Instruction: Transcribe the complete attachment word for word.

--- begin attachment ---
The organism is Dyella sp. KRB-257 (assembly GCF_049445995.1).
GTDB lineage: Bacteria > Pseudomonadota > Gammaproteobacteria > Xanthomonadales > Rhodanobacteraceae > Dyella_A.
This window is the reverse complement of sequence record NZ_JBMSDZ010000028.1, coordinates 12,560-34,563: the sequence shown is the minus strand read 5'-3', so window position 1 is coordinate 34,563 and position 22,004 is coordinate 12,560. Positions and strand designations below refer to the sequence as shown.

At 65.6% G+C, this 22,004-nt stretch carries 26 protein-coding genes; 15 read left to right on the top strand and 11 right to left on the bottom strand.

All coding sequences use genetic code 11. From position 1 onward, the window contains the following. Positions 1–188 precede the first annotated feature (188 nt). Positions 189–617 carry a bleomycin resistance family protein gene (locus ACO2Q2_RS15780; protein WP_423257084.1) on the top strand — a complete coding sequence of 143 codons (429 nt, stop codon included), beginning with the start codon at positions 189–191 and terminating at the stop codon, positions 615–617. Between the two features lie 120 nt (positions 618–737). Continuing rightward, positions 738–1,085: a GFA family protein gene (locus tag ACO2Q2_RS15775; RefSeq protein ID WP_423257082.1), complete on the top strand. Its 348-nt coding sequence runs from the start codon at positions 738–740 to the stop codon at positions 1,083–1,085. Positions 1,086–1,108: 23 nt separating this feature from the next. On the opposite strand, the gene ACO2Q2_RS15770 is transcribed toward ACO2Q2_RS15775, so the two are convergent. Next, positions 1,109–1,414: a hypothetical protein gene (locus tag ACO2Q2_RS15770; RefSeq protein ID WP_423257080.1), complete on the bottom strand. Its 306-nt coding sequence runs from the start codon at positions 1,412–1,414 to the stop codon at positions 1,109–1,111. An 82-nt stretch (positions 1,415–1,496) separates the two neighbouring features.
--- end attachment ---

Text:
The organism is Dyella sp. KRB-257 (assembly GCF_049445995.1).
GTDB lineage: Bacteria > Pseudomonadota > Gammaproteobacteria > Xanthomonadales > Rhodanobacteraceae > Dyella_A.
This window is the reverse complement of sequence record NZ_JBMSDZ010000028.1, coordinates 12,560-34,563: the sequence shown is the minus strand read 5'-3', so window position 1 is coordinate 34,563 and position 22,004 is coordinate 12,560. Positions and strand designations below refer to the sequence as shown.

At 65.6% G+C, this 22,004-nt stretch carries 26 protein-coding genes; 15 read left to right on the top strand and 11 right to left on the bottom strand.

All coding sequences use genetic code 11. From position 1 onward, the window contains the following. Positions 1–188 precede the first annotated feature (188 nt). Positions 189–617 carry a bleomycin resistance family protein gene (locus ACO2Q2_RS15780; protein WP_423257084.1) on the top strand — a complete coding sequence of 143 codons (429 nt, stop codon included), beginning with the start codon at positions 189–191 and terminating at the stop codon, positions 615–617. Between the two features lie 120 nt (positions 618–737). Continuing rightward, positions 738–1,085: a GFA family protein gene (locus tag ACO2Q2_RS15775; RefSeq protein ID WP_423257082.1), complete on the top strand. Its 348-nt coding sequence runs from the start codon at positions 738–740 to the stop codon at positions 1,083–1,085. Positions 1,086–1,108: 23 nt separating this feature from the next. On the opposite strand, the gene ACO2Q2_RS15770 is transcribed toward ACO2Q2_RS15775, so the two are convergent. Next, positions 1,109–1,414: a hypothetical protein gene (locus tag ACO2Q2_RS15770; RefSeq protein ID WP_423257080.1), complete on the bottom strand. Its 306-nt coding sequence runs from the start codon at positions 1,412–1,414 to the stop codon at positions 1,109–1,111. An 82-nt stretch (positions 1,415–1,496) separates the two neighbouring features.